The first news photograph?

This photograph is of a train that derailed at Young, New South Wales and it was taken by George Berlin, a travelling commercial photographer who was at the scene. Berlin had a distinctive way of ensuring that the sub-editor of the Sydney Mail (where the photograph was published on 15 September 1888) gave him due credit for his photograph - he painted his name on the steam engine of the train!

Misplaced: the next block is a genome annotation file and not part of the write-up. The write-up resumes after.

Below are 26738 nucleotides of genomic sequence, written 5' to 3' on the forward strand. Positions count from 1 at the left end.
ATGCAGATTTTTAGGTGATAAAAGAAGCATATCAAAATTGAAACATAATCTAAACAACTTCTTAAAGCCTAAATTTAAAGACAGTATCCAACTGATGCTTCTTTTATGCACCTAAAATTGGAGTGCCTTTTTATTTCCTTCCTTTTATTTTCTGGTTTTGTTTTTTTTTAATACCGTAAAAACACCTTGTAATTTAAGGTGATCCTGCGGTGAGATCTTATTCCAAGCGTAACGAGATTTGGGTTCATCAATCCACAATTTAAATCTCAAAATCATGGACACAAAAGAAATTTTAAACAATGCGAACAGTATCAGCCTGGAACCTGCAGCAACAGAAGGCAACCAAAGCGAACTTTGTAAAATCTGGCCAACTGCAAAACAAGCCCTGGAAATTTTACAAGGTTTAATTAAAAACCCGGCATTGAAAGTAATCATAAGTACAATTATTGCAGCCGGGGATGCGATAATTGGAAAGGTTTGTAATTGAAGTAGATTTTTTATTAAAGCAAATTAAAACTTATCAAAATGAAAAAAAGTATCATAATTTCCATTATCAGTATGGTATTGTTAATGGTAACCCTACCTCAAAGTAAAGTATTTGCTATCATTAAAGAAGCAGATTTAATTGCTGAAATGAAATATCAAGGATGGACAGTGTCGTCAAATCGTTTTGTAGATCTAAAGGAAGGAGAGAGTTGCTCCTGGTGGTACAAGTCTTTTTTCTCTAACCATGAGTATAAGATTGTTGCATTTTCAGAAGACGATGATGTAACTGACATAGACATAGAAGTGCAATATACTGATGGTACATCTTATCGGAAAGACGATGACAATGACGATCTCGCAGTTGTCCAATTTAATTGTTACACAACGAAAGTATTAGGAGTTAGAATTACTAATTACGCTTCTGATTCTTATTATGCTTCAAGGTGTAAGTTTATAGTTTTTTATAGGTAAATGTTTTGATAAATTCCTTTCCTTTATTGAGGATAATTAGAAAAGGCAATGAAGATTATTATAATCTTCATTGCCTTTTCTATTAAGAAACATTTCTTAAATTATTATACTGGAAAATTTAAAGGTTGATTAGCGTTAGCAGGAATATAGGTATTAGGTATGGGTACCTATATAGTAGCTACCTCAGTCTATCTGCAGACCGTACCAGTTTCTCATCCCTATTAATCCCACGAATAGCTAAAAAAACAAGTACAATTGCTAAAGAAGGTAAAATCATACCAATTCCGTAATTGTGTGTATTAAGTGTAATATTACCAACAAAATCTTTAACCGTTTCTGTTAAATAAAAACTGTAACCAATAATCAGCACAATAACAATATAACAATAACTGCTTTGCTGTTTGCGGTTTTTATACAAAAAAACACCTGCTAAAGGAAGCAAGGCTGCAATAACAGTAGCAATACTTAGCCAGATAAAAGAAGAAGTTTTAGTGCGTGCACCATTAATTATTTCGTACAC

One of Sydney's leading newspaper photographers, Winton Irving, described this photograph as 'the first photograph ever used in an Australian publication' in his book The Pictures Tell the Story (Angus & Robertson 1995, p.11). But Philip Parés in a 2001 edition of the Australian Newspaper History Group Newsletter (no. 15, pp.16-17) said that he found an earlier photograph 'rendered by half-tone screen… in the 6 January 1888 edition of the Melbourne weekly Table Talk (p.7). This image features a portrait of the visiting American phrenologist, Miss Jessie Allen Fowler. The image and accompanying story could best be described as an info-mercial – a genre much in use today but with a long pedigree, it seems.' So perhaps there is an important distinction to be made between a 'news' photograph taken by a photographer on the scene of a news event as opposed to a supplied, studio-type portrait. The photograph identified by Irving as 'the first' is perhaps the first in situ photograph of a newsworthy event, more akin to what we might consider 'news' today. We're happy to open the debate: is this the first news photograph ever published in Australia?